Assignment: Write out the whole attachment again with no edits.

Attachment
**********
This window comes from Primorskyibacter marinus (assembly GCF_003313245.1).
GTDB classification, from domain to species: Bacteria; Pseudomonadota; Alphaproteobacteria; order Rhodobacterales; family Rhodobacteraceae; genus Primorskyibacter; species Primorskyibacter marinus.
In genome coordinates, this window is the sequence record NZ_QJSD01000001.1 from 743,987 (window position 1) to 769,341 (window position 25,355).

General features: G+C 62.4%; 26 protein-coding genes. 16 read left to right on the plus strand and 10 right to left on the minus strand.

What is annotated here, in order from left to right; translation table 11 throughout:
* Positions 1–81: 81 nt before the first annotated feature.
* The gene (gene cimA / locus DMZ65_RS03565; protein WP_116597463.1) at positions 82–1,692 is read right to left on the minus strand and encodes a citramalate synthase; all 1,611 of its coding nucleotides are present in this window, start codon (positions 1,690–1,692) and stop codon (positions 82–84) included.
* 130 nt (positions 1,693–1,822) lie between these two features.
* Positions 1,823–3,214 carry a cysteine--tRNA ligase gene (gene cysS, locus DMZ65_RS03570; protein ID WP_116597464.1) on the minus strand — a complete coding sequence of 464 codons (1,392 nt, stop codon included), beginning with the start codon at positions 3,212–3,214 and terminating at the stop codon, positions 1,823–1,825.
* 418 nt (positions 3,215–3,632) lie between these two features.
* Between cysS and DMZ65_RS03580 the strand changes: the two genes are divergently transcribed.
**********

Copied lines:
This window comes from Primorskyibacter marinus (assembly GCF_003313245.1).
GTDB classification, from domain to species: Bacteria; Pseudomonadota; Alphaproteobacteria; order Rhodobacterales; family Rhodobacteraceae; genus Primorskyibacter; species Primorskyibacter marinus.
In genome coordinates, this window is the sequence record NZ_QJSD01000001.1 from 743,987 (window position 1) to 769,341 (window position 25,355).

General features: G+C 62.4%; 26 protein-coding genes. 16 read left to right on the plus strand and 10 right to left on the minus strand.

What is annotated here, in order from left to right; translation table 11 throughout:
* Positions 1–81: 81 nt before the first annotated feature.
* The gene (gene cimA / locus DMZ65_RS03565; protein WP_116597463.1) at positions 82–1,692 is read right to left on the minus strand and encodes a citramalate synthase; all 1,611 of its coding nucleotides are present in this window, start codon (positions 1,690–1,692) and stop codon (positions 82–84) included.
* 130 nt (positions 1,693–1,822) lie between these two features.
* Positions 1,823–3,214 carry a cysteine--tRNA ligase gene (gene cysS, locus DMZ65_RS03570; protein ID WP_116597464.1) on the minus strand — a complete coding sequence of 464 codons (1,392 nt, stop codon included), beginning with the start codon at positions 3,212–3,214 and terminating at the stop codon, positions 1,823–1,825.
* 418 nt (positions 3,215–3,632) lie between these two features.
* Between cysS and DMZ65_RS03580 the strand changes: the two genes are divergently transcribed.